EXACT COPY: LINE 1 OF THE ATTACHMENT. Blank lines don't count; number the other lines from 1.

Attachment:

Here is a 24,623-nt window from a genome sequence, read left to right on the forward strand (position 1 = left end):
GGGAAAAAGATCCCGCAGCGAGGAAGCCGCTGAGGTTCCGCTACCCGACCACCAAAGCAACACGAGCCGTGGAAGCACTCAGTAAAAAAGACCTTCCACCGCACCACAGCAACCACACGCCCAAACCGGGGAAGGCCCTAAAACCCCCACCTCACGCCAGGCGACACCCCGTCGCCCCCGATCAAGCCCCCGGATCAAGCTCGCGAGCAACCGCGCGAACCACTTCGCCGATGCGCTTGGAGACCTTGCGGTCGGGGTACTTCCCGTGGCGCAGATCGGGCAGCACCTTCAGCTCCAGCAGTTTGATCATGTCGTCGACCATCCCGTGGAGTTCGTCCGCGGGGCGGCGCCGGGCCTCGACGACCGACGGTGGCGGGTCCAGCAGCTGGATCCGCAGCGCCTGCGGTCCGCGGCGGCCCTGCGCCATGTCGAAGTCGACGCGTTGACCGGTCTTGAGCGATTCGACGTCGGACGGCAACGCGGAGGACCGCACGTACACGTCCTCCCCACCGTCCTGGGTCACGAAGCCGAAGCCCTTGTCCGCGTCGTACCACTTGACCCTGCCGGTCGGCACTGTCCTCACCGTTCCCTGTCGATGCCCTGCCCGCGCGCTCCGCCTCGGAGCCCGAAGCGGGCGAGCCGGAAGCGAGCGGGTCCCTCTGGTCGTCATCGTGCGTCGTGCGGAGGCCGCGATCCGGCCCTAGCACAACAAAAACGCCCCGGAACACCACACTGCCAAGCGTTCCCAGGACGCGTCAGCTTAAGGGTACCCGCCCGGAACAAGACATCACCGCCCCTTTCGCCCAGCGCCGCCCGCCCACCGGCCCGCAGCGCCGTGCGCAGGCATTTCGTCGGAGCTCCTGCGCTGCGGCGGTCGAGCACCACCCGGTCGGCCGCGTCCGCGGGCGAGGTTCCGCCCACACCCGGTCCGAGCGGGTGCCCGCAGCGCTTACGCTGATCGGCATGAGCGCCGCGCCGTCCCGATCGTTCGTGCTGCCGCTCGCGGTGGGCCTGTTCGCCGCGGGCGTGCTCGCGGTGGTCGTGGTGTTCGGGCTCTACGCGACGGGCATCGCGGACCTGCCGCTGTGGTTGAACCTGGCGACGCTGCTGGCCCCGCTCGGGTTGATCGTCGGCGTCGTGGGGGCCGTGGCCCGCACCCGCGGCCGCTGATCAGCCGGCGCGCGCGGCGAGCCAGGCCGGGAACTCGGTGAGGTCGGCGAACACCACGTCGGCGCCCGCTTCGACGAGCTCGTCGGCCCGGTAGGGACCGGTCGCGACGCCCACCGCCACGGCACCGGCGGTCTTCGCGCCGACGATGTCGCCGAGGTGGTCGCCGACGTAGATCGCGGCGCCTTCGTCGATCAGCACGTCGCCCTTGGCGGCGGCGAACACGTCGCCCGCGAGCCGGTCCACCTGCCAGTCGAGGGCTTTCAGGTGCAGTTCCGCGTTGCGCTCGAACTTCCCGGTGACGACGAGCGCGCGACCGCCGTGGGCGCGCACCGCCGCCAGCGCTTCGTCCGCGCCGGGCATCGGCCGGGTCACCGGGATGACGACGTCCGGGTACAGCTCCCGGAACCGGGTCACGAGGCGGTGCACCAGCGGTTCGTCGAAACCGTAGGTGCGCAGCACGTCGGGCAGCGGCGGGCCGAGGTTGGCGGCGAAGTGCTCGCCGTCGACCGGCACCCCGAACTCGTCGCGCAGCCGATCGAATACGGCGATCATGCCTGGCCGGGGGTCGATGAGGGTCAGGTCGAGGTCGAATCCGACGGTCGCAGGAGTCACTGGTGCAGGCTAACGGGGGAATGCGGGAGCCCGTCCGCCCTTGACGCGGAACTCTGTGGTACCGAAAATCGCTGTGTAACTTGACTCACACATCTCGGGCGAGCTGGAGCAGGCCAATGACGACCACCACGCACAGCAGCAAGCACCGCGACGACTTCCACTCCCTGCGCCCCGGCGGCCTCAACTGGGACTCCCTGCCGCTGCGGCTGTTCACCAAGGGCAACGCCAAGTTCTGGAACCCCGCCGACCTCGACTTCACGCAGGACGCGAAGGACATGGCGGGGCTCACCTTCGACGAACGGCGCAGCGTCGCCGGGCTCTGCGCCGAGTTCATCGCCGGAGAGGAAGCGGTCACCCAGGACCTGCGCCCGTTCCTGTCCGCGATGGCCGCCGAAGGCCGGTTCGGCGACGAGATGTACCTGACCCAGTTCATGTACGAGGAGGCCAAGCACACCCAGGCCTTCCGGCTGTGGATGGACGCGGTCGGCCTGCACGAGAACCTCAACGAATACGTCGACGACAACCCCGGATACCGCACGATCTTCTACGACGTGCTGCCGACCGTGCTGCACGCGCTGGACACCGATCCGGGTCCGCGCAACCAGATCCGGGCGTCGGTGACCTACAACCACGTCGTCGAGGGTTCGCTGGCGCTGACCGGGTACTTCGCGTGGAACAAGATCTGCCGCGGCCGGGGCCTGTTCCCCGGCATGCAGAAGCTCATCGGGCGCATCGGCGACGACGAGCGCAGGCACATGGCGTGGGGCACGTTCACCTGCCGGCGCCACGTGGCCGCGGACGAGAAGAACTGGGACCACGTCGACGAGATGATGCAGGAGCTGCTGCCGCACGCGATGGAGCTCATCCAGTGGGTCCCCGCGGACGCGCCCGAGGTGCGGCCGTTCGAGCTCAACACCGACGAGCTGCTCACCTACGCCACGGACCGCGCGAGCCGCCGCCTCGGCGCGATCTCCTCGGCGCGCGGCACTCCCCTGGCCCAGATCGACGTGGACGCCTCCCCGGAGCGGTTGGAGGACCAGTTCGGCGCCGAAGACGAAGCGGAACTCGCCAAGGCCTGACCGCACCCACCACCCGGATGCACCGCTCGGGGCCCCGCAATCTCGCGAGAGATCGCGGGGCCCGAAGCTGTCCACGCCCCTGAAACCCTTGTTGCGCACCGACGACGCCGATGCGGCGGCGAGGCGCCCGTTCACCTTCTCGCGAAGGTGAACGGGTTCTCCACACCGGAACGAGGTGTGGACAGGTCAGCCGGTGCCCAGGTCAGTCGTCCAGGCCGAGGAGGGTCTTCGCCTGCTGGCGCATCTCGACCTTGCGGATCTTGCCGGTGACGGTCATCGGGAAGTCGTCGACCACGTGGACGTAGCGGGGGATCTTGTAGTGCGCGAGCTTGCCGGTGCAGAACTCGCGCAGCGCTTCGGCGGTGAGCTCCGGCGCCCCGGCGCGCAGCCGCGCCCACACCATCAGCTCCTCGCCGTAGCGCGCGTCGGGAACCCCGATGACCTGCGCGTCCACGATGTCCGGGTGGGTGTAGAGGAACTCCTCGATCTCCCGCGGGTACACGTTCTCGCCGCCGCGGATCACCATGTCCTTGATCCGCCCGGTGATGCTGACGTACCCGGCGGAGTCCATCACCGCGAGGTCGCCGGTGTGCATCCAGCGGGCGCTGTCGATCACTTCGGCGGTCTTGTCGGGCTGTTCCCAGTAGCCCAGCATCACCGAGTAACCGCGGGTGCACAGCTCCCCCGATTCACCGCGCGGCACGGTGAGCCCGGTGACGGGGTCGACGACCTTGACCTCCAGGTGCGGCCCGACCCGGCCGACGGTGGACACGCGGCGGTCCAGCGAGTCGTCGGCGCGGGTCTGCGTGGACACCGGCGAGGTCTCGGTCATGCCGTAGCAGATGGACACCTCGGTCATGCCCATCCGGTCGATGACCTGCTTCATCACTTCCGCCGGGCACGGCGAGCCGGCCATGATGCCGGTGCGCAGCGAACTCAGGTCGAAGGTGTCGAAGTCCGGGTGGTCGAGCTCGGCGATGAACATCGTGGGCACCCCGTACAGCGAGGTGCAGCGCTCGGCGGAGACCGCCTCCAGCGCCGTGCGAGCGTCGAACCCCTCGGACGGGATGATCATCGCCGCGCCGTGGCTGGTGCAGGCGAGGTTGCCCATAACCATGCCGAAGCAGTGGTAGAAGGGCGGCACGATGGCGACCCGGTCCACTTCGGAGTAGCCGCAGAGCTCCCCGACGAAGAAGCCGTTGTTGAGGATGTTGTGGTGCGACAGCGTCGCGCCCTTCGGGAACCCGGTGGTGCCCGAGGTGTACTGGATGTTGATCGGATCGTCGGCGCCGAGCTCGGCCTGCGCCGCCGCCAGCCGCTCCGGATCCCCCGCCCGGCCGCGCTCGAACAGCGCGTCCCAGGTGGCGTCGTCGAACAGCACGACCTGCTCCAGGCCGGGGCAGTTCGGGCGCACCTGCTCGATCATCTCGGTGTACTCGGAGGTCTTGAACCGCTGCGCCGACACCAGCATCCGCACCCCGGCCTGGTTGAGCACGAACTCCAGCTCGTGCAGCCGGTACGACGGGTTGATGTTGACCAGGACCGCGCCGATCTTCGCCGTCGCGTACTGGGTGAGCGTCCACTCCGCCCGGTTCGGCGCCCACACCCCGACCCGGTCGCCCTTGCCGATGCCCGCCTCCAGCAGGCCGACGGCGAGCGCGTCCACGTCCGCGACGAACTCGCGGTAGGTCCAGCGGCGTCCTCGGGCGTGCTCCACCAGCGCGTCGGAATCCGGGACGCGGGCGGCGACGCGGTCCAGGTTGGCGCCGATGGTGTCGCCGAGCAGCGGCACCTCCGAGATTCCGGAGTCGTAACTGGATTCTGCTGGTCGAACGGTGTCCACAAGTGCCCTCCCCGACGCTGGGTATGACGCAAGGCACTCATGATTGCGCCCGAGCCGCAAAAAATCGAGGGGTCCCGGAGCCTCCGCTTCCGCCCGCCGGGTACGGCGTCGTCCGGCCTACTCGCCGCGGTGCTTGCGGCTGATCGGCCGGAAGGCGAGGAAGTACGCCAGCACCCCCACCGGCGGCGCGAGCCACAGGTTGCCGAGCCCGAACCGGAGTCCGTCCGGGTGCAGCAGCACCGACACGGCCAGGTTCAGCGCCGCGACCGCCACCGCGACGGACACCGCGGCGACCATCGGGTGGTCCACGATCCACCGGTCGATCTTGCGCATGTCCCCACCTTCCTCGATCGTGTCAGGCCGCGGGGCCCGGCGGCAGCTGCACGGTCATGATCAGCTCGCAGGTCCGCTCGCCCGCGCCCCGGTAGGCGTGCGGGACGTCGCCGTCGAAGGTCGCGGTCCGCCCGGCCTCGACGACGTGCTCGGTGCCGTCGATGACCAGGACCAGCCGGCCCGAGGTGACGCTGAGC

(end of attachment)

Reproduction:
Here is a 24,623-nt window from a genome sequence, read left to right on the forward strand (position 1 = left end):